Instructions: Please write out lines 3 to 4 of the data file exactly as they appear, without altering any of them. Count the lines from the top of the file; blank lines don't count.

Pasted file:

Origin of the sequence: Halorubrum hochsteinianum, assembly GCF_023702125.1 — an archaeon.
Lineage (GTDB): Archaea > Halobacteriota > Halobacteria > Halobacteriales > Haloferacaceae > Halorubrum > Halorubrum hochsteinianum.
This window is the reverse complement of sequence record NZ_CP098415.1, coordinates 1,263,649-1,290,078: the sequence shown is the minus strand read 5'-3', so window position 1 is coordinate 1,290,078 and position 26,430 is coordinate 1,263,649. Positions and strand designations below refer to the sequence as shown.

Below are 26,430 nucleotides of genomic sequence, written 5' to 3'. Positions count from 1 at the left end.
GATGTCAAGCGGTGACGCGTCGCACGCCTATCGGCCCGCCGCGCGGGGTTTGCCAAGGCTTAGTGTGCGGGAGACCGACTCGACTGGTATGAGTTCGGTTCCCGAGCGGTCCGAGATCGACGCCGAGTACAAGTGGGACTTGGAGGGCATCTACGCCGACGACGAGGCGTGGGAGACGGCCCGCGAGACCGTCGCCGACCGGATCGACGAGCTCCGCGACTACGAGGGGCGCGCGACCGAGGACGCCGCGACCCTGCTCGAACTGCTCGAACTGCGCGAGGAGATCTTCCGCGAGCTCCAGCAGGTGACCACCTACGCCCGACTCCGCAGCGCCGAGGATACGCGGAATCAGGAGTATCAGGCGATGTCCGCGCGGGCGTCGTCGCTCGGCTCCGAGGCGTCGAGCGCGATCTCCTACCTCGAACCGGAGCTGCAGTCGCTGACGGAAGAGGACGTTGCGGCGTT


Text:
This window is the reverse complement of sequence record NZ_CP098415.1, coordinates 1,263,649-1,290,078: the sequence shown is the minus strand read 5'-3', so window position 1 is coordinate 1,290,078 and position 26,430 is coordinate 1,263,649. Positions and strand designations below refer to the sequence as shown.

Below are 26,430 nucleotides of genomic sequence, written 5' to 3'. Positions count from 1 at the left end.